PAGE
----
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On June 14th, 1777, the Continental
Congress in Philadelphia adopted the Stars and
Stripes as the national flag.
On this date:
In 1775, the United States Army was
In 1846, a group
of US settlers in Sonoma proclaimed the Republic
In 1922, Warren
G. Harding became the first president heard on
radio, as Baltimore station WEAR broadcast his
speech dedicating the Francis Scott Key memorial
at Fort McHenry.
In 1940, German
troops entered Paris during World War Two.
In 1940, in
German-occupied Poland, the Nazis opened their
concentration camp at Auschwitz.
In 1943, the
Supreme Court ruled schoolchildren could not be
compelled to salute the flag of the United States
if doing so would conflict with their religious
In 1954, President
Eisenhower signed an order adding the words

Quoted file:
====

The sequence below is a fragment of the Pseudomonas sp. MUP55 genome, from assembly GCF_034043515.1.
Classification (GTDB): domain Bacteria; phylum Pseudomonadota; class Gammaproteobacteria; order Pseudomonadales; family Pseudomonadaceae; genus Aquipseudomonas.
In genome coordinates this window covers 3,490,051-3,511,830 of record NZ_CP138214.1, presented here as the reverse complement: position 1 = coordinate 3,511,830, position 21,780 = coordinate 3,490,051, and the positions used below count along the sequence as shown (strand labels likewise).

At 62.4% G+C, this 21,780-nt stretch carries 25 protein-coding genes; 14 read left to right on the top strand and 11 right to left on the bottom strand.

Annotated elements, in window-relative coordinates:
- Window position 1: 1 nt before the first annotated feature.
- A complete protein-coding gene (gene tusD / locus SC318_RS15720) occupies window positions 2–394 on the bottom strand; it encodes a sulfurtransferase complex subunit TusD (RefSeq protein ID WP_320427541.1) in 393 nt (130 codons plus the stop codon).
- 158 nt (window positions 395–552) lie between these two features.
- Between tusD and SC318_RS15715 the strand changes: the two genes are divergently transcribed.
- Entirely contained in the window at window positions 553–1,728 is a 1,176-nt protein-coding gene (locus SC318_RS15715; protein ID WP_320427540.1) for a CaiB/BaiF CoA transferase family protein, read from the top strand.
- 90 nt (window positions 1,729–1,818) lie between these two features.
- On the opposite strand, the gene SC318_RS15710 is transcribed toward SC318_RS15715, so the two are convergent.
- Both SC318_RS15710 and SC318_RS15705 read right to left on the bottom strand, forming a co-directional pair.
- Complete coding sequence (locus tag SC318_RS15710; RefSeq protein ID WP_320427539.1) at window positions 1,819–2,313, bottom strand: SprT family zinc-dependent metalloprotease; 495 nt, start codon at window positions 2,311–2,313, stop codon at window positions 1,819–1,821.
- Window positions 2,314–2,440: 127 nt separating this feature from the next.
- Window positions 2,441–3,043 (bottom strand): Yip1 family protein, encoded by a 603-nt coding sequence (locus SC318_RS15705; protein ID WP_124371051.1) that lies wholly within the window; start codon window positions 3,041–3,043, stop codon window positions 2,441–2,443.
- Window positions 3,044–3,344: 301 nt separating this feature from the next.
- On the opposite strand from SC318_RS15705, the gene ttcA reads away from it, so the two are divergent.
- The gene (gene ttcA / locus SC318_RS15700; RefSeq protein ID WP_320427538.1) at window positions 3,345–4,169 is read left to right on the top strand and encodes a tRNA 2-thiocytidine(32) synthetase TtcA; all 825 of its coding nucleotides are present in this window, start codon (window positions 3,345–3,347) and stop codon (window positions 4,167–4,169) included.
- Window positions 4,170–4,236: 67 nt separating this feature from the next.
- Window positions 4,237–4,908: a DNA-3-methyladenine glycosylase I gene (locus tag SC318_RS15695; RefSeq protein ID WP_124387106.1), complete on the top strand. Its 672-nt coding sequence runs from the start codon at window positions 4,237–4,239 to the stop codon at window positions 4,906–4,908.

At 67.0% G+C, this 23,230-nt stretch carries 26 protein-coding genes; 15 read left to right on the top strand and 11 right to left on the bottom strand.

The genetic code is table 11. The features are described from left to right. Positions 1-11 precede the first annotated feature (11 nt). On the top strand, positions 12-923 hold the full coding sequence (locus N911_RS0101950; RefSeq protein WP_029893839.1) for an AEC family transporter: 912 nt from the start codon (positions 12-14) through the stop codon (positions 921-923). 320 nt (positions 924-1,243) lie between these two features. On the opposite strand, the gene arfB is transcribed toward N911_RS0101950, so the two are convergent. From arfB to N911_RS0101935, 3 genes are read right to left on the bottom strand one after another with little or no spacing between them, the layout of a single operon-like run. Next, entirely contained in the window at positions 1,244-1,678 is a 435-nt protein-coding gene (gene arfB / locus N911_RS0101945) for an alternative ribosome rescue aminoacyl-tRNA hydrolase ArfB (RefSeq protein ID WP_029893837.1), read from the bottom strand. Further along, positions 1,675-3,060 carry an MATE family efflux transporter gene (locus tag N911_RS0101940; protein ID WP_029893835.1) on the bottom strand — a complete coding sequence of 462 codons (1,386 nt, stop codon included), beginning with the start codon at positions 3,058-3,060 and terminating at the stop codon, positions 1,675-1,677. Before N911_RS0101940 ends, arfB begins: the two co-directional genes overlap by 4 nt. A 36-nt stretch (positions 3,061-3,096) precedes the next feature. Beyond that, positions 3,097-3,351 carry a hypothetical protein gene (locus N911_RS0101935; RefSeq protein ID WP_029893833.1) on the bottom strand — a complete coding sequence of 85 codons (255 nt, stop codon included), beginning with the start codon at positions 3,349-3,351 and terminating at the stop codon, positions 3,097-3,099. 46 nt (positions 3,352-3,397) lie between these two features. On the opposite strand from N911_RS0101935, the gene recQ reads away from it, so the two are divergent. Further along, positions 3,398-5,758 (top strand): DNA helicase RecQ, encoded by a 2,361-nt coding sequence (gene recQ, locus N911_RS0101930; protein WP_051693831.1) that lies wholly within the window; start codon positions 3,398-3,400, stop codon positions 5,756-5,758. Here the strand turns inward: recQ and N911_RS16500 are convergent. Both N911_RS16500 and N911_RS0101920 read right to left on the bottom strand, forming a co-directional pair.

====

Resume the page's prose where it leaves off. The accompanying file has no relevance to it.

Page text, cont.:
"under God" to the Pledge of
In 1967, the space
probe "Mariner Five" was launched from
Cape Kennedy on a flight that took it past Venus.
In 1982, Argentine
forces surrendered to British troops on the
disputed Falkland Islands.
In 1985, the
17-day hijack ordeal of TWA Flight 847 began as a
pair of Lebanese Shiite Muslim extremists seized
the jetliner shortly after takeoff from Athens,
Ten years ago: The
Supreme Court upheld, by a six-to-three vote,
police checkpoints that examine drivers for signs
Five years ago:
Stephen Yokich was elected president of the
United Auto Workers at the union's triennial
convention in Anaheim, California.
One year ago:
About 15,000 NATO peacekeepers spread out across
Kosovo, including a convoy of about 1200 US
Marines. The Supreme Court opened the door to
full broadcast advertising of casino gambling,
ruling a federal ban aimed at protecting
compulsive gamblers violated free-speech rights.
"Think like a man of
action, and act like a man of thought."
Henri Bergson, French philosopher (1859-1941).